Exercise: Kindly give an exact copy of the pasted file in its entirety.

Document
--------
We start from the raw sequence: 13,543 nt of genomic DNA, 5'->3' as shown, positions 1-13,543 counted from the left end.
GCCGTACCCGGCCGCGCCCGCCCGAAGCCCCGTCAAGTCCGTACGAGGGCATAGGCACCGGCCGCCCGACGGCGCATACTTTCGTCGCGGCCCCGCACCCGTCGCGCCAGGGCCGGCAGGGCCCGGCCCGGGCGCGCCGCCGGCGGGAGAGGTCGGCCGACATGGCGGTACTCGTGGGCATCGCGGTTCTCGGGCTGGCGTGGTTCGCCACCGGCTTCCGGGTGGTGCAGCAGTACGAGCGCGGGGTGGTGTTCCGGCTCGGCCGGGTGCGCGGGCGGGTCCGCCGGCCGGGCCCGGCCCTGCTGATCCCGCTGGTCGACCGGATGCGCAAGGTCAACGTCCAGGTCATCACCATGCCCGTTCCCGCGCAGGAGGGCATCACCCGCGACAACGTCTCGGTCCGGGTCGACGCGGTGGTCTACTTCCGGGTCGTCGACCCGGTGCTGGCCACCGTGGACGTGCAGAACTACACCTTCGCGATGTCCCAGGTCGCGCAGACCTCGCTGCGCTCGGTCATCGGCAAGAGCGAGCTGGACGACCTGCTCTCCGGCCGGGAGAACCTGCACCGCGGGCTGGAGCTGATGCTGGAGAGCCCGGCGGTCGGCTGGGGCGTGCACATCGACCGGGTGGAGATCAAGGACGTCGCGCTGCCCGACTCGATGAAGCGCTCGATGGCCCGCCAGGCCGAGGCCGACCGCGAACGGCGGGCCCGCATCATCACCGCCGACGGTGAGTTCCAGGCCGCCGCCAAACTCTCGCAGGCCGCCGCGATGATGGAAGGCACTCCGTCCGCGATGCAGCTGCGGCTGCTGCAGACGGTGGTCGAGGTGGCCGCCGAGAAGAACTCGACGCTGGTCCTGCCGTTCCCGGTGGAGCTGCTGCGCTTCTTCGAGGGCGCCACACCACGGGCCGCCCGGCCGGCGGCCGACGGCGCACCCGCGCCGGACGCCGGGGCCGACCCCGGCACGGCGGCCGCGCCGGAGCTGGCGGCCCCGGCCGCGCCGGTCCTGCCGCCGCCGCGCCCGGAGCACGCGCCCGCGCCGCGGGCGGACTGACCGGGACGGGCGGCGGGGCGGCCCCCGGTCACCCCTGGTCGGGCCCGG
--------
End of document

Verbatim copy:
We start from the raw sequence: 13,543 nt of genomic DNA, 5'->3' as shown, positions 1-13,543 counted from the left end.
GCCGTACCCGGCCGCGCCCGCCCGAAGCCCCGTCAAGTCCGTACGAGGGCATAGGCACCGGCCGCCCGACGGCGCATACTTTCGTCGCGGCCCCGCACCCGTCGCGCCAGGGCCGGCAGGGCCCGGCCCGGGCGCGCCGCCGGCGGGAGAGGTCGGCCGACATGGCGGTACTCGTGGGCATCGCGGTTCTCGGGCTGGCGTGGTTCGCCACCGGCTTCCGGGTGGTGCAGCAGTACGAGCGCGGGGTGGTGTTCCGGCTCGGCCGGGTGCGCGGGCGGGTCCGCCGGCCGGGCCCGGCCCTGCTGATCCCGCTGGTCGACCGGATGCGCAAGGTCAACGTCCAGGTCATCACCATGCCCGTTCCCGCGCAGGAGGGCATCACCCGCGACAACGTCTCGGTCCGGGTCGACGCGGTGGTCTACTTCCGGGTCGTCGACCCGGTGCTGGCCACCGTGGACGTGCAGAACTACACCTTCGCGATGTCCCAGGTCGCGCAGACCTCGCTGCGCTCGGTCATCGGCAAGAGCGAGCTGGACGACCTGCTCTCCGGCCGGGAGAACCTGCACCGCGGGCTGGAGCTGATGCTGGAGAGCCCGGCGGTCGGCTGGGGCGTGCACATCGACCGGGTGGAGATCAAGGACGTCGCGCTGCCCGACTCGATGAAGCGCTCGATGGCCCGCCAGGCCGAGGCCGACCGCGAACGGCGGGCCCGCATCATCACCGCCGACGGTGAGTTCCAGGCCGCCGCCAAACTCTCGCAGGCCGCCGCGATGATGGAAGGCACTCCGTCCGCGATGCAGCTGCGGCTGCTGCAGACGGTGGTCGAGGTGGCCGCCGAGAAGAACTCGACGCTGGTCCTGCCGTTCCCGGTGGAGCTGCTGCGCTTCTTCGAGGGCGCCACACCACGGGCCGCCCGGCCGGCGGCCGACGGCGCACCCGCGCCGGACGCCGGGGCCGACCCCGGCACGGCGGCCGCGCCGGAGCTGGCGGCCCCGGCCGCGCCGGTCCTGCCGCCGCCGCGCCCGGAGCACGCGCCCGCGCCGCGGGCGGACTGACCGGGACGGGCGGCGGGGCGGCCCCCGGTCACCCCTGGTCGGGCCCGG